Charges have been dropped against Carnegie Mellon University student, Katherine O’Connor after she was earlier arrested last month when she took to campus with fellow student, Robb Godshaw purportedly to protest against the Catholic’s church’s interpretation and role of female identity in society.
The charges are said to have been dropped after Katherine O Connor reached an agreement with prosecutors to perform 80 hours of community service after she appeared semi nude in a Catholic pope uniform. Fellow student Godshaw also elected to choose the same disciplinary terms.
President Jared Cohon of Carnegie-Mellon, responding to a protest by Pittsburgh’s Bishop David Zubik, said that the university would uphold the students’ right to free expression and would not take disciplinary action apart from the indecent-exposure charge.
The charges are said to have come after Bishop David Zubik of the Roman Catholic Diocese of Pittsburgh complained privately to school officials about Katherine O’Connor’s performance, then publicly expressed concerns that her behavior was intolerant of Catholicism. Zubik was particularly upset because O’Connor had shaved her pubic hair in the shape of a cross. Indeed.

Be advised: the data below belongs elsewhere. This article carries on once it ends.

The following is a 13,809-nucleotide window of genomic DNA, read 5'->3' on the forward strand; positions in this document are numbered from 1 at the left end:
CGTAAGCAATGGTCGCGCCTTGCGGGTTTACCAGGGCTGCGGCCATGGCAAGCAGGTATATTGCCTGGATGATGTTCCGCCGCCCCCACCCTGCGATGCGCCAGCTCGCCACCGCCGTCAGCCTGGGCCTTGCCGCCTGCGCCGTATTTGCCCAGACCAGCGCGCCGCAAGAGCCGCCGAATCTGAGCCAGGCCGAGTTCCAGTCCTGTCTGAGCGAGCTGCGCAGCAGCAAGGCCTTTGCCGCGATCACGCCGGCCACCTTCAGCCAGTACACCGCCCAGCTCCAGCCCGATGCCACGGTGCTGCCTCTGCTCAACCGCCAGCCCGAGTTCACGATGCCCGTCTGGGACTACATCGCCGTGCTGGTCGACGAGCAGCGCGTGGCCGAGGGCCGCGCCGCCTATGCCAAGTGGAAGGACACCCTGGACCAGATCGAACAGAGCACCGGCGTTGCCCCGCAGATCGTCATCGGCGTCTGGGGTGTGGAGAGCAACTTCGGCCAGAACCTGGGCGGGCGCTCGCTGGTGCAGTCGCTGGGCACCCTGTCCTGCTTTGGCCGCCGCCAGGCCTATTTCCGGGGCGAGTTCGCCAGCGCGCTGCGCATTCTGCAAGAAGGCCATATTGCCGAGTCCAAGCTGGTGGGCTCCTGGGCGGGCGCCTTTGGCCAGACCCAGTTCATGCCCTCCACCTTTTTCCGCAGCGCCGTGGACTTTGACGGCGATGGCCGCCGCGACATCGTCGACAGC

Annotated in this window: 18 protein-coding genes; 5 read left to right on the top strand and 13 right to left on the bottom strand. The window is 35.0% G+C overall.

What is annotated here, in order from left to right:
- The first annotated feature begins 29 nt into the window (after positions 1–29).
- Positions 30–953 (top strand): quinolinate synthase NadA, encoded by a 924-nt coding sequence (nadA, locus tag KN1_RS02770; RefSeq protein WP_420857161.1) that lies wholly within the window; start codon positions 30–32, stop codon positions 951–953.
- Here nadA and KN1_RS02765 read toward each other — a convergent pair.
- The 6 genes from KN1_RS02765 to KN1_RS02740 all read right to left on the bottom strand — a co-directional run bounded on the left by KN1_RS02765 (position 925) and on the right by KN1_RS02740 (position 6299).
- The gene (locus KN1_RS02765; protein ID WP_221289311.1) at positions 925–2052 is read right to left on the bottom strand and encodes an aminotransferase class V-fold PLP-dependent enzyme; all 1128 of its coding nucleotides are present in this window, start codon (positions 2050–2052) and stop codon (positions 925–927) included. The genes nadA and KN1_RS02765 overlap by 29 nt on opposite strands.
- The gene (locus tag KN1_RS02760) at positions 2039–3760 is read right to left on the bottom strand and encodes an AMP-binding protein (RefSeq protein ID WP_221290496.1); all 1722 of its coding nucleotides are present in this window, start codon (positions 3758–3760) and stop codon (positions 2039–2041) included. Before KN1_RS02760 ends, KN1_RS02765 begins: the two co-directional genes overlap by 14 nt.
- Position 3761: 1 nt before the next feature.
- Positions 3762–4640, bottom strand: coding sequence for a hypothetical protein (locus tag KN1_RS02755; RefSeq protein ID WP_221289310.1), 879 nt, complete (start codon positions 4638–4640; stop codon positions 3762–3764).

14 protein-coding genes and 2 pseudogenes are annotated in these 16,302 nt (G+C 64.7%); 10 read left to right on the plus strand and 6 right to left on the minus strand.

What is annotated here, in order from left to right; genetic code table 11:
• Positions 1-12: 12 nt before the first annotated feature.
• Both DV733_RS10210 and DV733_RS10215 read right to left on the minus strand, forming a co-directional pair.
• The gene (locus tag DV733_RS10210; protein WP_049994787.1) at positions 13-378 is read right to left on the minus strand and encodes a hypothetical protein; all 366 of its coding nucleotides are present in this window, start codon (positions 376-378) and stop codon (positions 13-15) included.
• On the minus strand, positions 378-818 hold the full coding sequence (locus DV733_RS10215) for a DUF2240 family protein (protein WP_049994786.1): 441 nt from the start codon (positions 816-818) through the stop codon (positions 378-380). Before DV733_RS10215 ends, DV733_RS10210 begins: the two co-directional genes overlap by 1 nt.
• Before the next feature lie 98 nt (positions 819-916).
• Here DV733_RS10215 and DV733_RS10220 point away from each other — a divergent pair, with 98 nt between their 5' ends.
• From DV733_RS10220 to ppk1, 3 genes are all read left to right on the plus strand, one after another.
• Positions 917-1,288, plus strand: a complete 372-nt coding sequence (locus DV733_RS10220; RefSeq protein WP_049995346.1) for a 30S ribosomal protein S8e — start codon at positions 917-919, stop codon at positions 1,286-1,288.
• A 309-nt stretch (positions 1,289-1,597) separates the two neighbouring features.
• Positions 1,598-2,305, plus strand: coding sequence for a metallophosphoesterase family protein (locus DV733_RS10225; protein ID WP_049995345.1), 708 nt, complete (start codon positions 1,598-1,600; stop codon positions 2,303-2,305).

Told diocesan spokesman, Rev. Ronald Lengwin: “Our concern from the very beginning as articulated by the bishop was a lack of respect for the religious beliefs of others. I hope this will be a learning experience for this young woman. Now that community service is a way in which she can expunge her record, the bishop hopes that, too, would be a learning experience.”
The American Civil Liberties Union has gone on to say it was important that the criminal charges be dismissed against the students because they could have been listed as sex offenders in some states had they been convicted. O’Connor’s lawyer also went on to express chagrin that the school initially supported O’Connors right to express her views as she saw fit only to find that the school backing down and coalescing to the church once criminal charges were suddenly drawn.
Ultimately one is inclined to wonder if Katherine O’ Connor’s freedom of rights to protest were jeopardized?